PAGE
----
When the Quiver is Missing Three Arrows

Behold the inheritance of the Lord are children: the reward, the fruit of the womb. As arrows in the hand of the mighty, so the children of them that have been shaken. Blessed is the man that hath filled the desire with them; he shall not be confounded when he shall speak to his enemies in the gate.

~Psalm 126:3-5 When the Quiver is Missing Three Arrows

As we sat in the recovery room waiting for our oldest son to fully wake up from his ankle surgery, the anesthesiologist slinked into the small recovery space, looked at three of the children I had brought with me, and peering over the top of his glasses, asked is this everyone? I responded no, we are missing two, three if we count Dad. 

What he said next took me by surprise. He looked at the nurse and said – in a tone that I fully interpreted as authentically sincere and polite – the quiver is full, to which she immediately agreed, saying yes, it is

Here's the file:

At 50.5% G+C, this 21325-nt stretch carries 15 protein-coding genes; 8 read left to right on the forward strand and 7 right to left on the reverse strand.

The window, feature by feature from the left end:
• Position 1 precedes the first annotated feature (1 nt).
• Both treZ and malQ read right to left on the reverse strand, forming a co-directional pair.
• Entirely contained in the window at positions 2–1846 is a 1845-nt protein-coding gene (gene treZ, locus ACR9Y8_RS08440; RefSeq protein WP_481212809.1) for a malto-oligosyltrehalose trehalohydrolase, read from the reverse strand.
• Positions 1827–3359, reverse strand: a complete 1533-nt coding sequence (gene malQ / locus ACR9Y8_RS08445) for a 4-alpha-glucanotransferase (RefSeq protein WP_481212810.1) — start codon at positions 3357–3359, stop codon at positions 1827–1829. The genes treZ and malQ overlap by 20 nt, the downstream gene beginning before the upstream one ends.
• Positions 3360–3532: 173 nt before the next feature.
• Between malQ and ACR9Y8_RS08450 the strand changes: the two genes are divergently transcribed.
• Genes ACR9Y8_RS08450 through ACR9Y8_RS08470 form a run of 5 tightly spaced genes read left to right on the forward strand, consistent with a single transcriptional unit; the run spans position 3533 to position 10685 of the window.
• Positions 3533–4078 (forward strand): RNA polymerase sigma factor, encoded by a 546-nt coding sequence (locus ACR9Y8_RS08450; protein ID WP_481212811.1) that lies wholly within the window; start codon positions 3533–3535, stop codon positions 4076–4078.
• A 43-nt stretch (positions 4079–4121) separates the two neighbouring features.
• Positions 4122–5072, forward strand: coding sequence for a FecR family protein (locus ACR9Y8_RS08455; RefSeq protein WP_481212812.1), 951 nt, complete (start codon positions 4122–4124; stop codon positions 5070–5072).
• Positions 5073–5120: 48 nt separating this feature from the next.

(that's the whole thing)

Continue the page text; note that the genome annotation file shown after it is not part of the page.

Earlier in the day, I had made arrangements for the three children to hang out at a friend’s house, the eldest was off to nanny for the day, and the youngest was to go to preschool. It allowed me to focus on all the paperwork that When the Quiver is Missing Three Arrows needed to be filled out prior to surgery and to speak with the physicians, nurses, and anesthesiologists without the tap-tap-tap demands of the littles. Being that it was outpatient surgery, I had just enough time to bless my 14 year old son with the holy water I keep in my purse and see him off to surgery before heading to our friend’s home to pick up three of the kiddos, swing by our house to grab inhale snarf down lunch and scoop up school books to head back to the hospital. The doctor called en route and said the surgery went as expected and smoothly. The broken ankle was now stabilized with some serious hardware, making Jonathan – as he calls himself – an “inside-borg.” ::insert obligatory mom eye roll::